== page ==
Lilly hopes new drug delivery R&D center will prove useful in osteoporosis, diabetes arenas

Lilly Research Laboratories President Jan Lundberg

Eli Lilly ($LLY) announced last week that it will be opening a drug delivery and device innovation center in Cambridge, MA, as it seeks to meet the needs of its pipeline, such as a suitable formulation for its osteoporosis candidate, and maintain its leadership position in diabetes, where delivery devices are key.

"New drug delivery and device innovation is critically important to Lilly's growing portfolio of potential medicines, particularly in our focus areas of diabetes, neurodegeneration, immunology and pain. The best therapies of the future will marry breakthrough scientific discovery with customer-friendly devices. That's what will make life better for people who need our medicines and give Lilly a true competitive edge," said Jan Lundberg, president of Lilly Research Laboratories, in a statement.

Construction of the new center will begin immediately. Lilly says it will increase R&D space for drug delivery and devices by 50%. In addition about 30 researchers will be hired, increasing headcount in development of those arenas by 25%.

The company recently downgraded its osteoporosis candidate, blosozumab, from Phase I to Phase II due to difficulty identifying a commercially attractive formulation, according to the most recent earnings call. Company officials previously touted the antisclerostin antibody, saying its effect was twice that of its own Forteo.

In addition, the Lilly is working with AstraZeneca ($AZN) on an oral BACE inhibitor that treats Alzheimer's by cleaving a certain enzyme. History says the program has a low chance of succeeding due to delivery challenges associated with targeting the brain, but the payoff would be enormous. "The chemistry isn't hard. It's a pretty new target. There's lots of different strategies on accessing the target, including several of our own which have failed," said David Ricks, president of Lilly Bio-Medicines, during a healthcare conference in March. The program is in a Phase II/III trial.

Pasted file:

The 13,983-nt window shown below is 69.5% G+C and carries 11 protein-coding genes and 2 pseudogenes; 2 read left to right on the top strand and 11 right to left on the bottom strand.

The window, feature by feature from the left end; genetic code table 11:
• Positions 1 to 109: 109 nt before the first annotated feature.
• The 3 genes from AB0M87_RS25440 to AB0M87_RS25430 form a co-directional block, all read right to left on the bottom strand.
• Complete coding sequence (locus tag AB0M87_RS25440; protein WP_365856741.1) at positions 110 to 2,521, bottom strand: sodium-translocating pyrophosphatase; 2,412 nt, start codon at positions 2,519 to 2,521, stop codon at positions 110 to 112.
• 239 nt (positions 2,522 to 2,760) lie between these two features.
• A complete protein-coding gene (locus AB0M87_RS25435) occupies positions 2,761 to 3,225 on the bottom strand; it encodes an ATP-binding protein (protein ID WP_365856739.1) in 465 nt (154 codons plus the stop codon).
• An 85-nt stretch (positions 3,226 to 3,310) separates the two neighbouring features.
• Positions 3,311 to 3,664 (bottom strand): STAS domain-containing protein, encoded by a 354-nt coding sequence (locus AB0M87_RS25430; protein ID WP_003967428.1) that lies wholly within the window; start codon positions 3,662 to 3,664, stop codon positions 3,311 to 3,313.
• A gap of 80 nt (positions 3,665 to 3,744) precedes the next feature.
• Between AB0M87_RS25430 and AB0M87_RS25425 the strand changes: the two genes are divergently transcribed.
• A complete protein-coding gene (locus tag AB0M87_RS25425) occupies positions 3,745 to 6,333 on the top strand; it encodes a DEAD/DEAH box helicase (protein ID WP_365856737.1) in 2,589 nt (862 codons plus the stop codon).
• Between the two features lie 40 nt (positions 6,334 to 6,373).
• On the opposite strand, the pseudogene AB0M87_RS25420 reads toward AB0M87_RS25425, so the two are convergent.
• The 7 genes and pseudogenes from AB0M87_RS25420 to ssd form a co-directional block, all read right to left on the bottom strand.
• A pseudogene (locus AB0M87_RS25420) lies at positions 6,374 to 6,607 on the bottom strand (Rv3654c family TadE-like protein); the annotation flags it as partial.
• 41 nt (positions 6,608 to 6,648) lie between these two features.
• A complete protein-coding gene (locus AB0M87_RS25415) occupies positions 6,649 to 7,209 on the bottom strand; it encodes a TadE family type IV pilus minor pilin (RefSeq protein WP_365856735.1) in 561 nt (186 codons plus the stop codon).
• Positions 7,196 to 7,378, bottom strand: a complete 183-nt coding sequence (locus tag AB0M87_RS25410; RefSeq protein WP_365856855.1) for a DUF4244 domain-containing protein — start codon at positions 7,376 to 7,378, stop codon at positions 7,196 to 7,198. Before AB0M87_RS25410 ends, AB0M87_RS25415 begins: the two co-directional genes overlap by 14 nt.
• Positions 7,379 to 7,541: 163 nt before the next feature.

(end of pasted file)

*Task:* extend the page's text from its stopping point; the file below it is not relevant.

On the device side, Lilly is developing a proprietary formulation of Zosano's hormone for osteoporosis that's delivered via a microneedle patch system, instead of a daily injection. The candidate recently moved to Phase II, according to the most recent earnings call.

Lilly most prominent therapeutic area is diabetes, which includes top-seller Humalog and its associated pens for convenient injections. But Lilly may soon have to ward off an oral competitor to Trulicity from Novo ($NVO) in the GLP-1 subspace.

Lilly's Lundberg tried to downplay those concerns at a March health care conference: "So, of course, from a conceptual standpoint, it would be convenient for patients to have an oral application of a GLP-1, but I think it remains to be seen from the clinical efficacy, safety and, for the pricing perspective, cost of goods if it's viable or not."

- read the release

Suggested Articles

The new digital Abilify is a breakthrough for Proteus Digital Health and its patient-tracking products, but not so much for Abilify's maker, Otsuka.

Adamis Pharmaceuticals' EpiPen contender Symjepi, which was rejected last year before the EpiPen havoc, won approval from the FDA.

Researchers in the U.K. have developed a technique to better predict results in liver cancer when drug-laden polymer beads are used to deliver medicines.